|Paynesville Press - March 9, 2005|
Legion needs new members to continue club history
"For God and Country" is the motto of the American Legion, but the mission of the organization is to serve people. The American Legion is the nation's largest veteran's organization, supporting present active-duty military personnel and their families, along with its commitment to all veterans and their families.
March is the 86th birthday of the American Legion.
The American Legion began in France in 1919 to support service members who fought during World War I. Later that year, the Paynes-ville post of the American Legion began with 28 members.
The first members of the Paynesville American Legion Post met in the basement of the Paynesville City Hall. With a kitchen, the club raised money by preparing and selling noon meals to others in the community.
In the early 1960s, the group moved to the old Catholic church on Augusta Avenue. That building served us well for more than 30 years, but eventually - after carrying more than one person in a wheelchair down the stairs to the meeting rooms - we realized that we needed a facility that would be handicap-accessible.
After researching the feasibility of upgrading the Augusta Avenue building, we realized it would cost almost as much to make the changes as it would to build a new facility, so that's what we did. In 1999, the new building on Highway 23, across from the high school, was built. That building is fully accessible and features a bar and grill, meeting space, and banquet facilites.
Through more than eight decades the, the Paynesville post - #271- has gone through many changes, but it has remained dedicated to serving veterans as well as the community.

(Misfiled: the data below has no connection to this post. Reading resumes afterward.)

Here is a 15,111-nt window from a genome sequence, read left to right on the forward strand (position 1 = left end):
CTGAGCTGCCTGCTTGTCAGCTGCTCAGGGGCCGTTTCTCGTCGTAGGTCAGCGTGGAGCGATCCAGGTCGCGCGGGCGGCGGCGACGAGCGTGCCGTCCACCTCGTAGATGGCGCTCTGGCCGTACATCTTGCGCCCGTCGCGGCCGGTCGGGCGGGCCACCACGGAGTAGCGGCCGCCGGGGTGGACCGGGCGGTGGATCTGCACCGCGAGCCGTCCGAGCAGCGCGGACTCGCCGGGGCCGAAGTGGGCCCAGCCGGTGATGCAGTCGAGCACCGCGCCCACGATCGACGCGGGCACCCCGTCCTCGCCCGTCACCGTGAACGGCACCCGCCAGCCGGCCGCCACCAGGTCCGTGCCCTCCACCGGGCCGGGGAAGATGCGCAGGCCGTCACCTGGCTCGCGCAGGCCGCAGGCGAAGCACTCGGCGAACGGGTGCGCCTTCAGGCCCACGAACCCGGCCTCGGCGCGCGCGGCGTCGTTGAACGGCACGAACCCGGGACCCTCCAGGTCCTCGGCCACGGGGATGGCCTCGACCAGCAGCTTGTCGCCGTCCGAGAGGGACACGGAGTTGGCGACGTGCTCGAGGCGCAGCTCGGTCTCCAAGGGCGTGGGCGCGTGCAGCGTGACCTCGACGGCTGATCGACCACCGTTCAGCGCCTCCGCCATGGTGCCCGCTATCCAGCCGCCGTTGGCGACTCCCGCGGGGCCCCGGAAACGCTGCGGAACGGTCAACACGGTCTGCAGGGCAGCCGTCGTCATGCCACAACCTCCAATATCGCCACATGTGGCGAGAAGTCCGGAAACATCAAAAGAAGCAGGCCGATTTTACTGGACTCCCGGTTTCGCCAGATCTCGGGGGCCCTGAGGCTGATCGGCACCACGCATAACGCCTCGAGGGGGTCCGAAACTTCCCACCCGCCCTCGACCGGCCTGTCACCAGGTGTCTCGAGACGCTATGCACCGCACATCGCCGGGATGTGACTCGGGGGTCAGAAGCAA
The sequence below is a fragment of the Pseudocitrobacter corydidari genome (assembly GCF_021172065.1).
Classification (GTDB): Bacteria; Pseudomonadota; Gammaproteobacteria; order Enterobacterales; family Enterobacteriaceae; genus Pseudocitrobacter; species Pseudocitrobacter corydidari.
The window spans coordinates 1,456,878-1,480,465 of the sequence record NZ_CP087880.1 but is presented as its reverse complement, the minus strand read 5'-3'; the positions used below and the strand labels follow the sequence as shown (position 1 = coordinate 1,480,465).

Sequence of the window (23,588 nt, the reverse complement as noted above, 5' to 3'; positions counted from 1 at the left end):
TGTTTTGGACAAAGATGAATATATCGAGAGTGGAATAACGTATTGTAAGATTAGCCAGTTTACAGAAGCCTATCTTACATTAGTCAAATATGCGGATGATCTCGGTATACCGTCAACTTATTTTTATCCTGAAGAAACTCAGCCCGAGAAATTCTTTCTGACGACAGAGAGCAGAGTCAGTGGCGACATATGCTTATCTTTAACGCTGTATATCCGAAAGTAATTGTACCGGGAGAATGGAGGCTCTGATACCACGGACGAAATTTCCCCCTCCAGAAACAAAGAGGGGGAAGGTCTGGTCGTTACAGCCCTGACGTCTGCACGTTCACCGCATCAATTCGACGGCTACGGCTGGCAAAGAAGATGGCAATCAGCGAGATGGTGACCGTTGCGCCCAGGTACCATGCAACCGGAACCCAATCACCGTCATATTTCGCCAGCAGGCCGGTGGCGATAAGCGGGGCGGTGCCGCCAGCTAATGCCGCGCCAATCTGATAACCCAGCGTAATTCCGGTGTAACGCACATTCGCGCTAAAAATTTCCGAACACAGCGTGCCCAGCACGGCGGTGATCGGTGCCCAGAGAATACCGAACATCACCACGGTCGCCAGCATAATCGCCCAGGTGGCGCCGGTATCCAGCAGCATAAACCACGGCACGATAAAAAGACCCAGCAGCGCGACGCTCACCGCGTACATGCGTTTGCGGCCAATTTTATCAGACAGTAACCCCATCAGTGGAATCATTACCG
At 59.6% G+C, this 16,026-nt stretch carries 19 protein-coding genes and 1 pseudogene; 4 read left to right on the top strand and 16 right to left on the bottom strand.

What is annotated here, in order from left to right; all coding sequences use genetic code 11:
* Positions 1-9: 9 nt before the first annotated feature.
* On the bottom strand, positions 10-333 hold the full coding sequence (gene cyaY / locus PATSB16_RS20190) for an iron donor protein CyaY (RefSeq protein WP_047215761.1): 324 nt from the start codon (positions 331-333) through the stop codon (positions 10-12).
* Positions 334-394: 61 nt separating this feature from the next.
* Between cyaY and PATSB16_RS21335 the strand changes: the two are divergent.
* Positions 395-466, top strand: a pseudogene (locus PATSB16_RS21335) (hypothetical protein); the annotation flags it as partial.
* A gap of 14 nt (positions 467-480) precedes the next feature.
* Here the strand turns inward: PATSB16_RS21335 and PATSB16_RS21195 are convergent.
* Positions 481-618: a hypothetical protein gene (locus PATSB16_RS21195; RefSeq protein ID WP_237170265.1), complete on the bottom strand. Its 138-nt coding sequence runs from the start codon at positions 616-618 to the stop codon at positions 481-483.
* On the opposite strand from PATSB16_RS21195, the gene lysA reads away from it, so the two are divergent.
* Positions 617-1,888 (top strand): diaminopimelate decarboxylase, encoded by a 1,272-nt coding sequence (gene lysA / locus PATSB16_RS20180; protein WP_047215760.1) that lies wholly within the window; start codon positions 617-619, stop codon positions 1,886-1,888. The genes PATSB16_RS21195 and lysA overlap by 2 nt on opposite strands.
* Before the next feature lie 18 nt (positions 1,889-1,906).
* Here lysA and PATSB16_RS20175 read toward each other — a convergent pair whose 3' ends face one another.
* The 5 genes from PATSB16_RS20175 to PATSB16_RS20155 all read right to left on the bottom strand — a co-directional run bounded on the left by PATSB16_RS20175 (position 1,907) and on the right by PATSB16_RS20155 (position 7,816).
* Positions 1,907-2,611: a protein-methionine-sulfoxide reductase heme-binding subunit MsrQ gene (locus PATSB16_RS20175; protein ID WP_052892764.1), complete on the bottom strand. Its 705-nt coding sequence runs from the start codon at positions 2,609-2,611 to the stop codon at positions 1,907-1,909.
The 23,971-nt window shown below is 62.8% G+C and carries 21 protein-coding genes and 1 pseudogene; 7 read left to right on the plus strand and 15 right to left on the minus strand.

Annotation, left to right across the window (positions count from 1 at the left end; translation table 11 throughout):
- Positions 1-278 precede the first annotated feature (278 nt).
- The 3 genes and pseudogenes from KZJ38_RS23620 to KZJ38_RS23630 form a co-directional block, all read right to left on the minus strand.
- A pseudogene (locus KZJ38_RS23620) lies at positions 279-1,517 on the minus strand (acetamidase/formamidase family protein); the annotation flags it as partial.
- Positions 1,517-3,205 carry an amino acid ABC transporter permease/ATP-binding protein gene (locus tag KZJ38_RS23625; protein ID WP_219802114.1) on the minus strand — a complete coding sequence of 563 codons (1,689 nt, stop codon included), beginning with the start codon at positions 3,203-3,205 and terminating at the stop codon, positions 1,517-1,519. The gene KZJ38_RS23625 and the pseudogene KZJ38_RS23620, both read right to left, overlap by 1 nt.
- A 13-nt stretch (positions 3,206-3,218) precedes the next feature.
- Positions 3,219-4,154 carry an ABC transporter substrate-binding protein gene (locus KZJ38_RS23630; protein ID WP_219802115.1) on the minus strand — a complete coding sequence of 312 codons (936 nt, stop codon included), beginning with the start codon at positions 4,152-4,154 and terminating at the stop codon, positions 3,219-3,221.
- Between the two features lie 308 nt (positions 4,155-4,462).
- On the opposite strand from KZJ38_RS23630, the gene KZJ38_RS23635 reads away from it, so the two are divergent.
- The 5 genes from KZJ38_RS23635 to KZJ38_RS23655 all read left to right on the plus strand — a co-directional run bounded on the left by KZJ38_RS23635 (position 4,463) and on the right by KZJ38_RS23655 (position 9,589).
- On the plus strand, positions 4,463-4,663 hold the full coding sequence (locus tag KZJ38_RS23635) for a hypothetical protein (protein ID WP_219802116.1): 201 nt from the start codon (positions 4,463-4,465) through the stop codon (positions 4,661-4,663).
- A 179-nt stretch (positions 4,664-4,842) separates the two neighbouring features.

Besides offering camaraderie and an opportunity to share experiences with other veterans, the American Legion offers a variety of services to veterans from all branches of the armed services: Army, Air Force, Coast Guard, Marine Corps, and Navy. Legion membership entitles its members to free and low-cost life and disability insurance; reduced rates on other insurance, including health and auto; and discounts on medical and prescription services and products, as well as travel and other discounts.
In addition, our members have access to veteran's service officers who can guide them through benefits they may be entitled to from the national or state governments. Once each month, the veteran's service officer for Stearns County visits the post to meet with individual veterans, answer their questions about benefits from the Veteran's Administration, or address other concerns.
But the real benefit to members is knowing that they are serving their community.
The Paynesville American Legion supports the community in many different ways: through education, community involvement, and with financial support of community events and organizations.
For many years, the Paynesville American Legion has been proud to sponsor a senior boy for the Boy's State program (the auxiliary sponsors a senior girl for the girls' program). This program, which culminates in a week-long camp at a near-by college, gives students first-hand experience in how government works by encouraging them to participate in mock elections for national, state, and local government offices and allowing them to perform the duties of their elected positions.